The revolution in media has created a revolution in journalism ethics.
One area where the ethical revolution is evident is a new emphasis on certain functions of journalism that have long played a secondary role in the history of journalism and its ethics.
To put it simply: The “forum” function of journalism has become the primary function of journalism and, more generally, of the use of media.
To understand why this is so you have to grasp the depth of this revolution in communication, especially for news media. It involves a game-changing difference in the human capacities employed, and a simultaneous change in the primary function of media.
The use of news media until recently has stressed the cognitive activity of individuals receiving news provided by an external source such as a newspaper, and then forming their opinions. Not surprisingly, the ethics of news media stressed the need for journalists to accurately and fairly provide factual information to these citizens.
Other media functions were mentioned by ethicists, but these functions were not as primary as providing information. For example, by the mid-1940s, analysts started to talk about the media’s “forum” function – providing different perspectives on issues.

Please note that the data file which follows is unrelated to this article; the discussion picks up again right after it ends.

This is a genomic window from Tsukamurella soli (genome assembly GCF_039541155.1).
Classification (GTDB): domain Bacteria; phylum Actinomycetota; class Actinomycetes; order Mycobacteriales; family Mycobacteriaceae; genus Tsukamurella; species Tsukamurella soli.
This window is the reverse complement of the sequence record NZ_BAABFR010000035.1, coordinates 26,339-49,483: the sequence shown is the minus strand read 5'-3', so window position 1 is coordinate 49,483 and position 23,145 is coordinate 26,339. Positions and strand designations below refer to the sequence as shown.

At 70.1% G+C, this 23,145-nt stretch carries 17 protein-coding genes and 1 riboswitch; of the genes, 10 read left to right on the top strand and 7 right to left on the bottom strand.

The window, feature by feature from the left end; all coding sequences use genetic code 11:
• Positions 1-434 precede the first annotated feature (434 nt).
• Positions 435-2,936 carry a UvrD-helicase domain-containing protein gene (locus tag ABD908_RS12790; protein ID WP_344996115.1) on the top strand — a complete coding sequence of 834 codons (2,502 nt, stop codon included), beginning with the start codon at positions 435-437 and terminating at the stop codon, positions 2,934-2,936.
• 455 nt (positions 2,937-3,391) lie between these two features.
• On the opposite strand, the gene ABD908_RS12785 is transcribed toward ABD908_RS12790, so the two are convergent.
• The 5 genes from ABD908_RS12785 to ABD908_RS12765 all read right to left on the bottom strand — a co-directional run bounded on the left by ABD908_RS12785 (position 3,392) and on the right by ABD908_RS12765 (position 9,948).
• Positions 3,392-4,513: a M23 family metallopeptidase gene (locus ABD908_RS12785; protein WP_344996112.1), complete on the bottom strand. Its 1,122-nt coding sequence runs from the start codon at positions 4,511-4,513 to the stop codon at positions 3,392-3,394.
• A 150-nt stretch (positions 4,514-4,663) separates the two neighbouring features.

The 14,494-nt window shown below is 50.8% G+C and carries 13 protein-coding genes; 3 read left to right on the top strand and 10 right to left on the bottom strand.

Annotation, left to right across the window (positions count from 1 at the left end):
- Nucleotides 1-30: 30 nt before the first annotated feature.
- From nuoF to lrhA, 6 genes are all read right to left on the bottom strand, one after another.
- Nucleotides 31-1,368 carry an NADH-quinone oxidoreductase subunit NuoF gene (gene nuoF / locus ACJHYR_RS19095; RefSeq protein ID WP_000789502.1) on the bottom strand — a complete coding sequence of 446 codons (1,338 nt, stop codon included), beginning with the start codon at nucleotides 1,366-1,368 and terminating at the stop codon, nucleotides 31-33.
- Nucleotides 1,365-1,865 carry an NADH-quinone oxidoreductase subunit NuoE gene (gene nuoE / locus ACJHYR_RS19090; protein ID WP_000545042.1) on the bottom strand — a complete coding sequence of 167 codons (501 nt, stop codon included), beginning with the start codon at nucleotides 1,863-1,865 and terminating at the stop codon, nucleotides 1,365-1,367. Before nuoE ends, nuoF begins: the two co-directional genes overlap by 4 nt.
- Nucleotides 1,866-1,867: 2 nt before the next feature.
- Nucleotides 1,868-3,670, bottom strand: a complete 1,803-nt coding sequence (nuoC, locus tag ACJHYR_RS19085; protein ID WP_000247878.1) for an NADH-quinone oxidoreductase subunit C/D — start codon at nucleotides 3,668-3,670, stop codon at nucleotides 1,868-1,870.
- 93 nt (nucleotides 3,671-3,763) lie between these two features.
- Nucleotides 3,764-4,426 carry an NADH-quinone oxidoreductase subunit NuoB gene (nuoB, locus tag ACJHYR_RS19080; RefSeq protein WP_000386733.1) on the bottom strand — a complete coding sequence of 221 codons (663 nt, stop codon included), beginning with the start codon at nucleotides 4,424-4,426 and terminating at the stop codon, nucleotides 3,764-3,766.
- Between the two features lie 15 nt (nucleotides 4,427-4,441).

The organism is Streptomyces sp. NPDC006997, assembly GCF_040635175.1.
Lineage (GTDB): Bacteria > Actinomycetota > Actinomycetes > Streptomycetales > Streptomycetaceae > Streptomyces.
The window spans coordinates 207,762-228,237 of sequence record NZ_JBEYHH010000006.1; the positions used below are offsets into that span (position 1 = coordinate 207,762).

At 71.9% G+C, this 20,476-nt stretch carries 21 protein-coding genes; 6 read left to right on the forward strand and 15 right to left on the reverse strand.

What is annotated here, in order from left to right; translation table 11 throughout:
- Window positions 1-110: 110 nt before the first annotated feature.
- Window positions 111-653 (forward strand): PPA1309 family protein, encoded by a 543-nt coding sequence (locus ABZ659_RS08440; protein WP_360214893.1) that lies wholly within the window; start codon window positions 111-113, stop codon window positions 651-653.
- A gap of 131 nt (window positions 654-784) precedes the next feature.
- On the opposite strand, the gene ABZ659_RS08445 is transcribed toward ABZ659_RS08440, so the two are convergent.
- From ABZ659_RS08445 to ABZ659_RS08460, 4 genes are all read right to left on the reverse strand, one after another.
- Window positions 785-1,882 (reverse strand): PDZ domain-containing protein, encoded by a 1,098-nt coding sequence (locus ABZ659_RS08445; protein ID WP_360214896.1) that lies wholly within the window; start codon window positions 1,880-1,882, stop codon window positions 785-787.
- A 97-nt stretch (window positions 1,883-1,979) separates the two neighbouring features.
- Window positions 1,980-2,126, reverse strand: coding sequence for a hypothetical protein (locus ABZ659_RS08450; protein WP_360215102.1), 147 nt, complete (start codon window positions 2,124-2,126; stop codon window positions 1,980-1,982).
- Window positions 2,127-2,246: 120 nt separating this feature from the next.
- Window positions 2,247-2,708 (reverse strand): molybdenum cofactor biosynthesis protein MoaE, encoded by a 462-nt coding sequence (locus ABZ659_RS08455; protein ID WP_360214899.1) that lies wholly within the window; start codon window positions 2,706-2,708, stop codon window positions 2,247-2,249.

Consider how much has changed.
Today’s media requires users to deploy a different set of cognitive and social capabilities. Citizens scan information in a social media context where others are expressing views about the information being scanned. Information intake and interpretation occur almost at the same time. The need for information does not decline but the primary function of media becomes the exchange of views. What is of greatest interest is what the facts mean.
Therefore, we develop different expectations of media. For instance, young people who have grown up with social media expect to get their information in the context of expressing views and interacting with others, on Facebook or elsewhere.
Interactive media emphasize the “forum” function as primary, while transforming it.
A piece of forum journalism today is not just an op-ed article in The Globe and Mail. A media forum is more likely to be an evolving, interactive discussion online. The forum consists of intersecting networks of online expression, a chaotic global sphere where rich layers of information, perspective, and advocacy intertwine like the strands of a rope.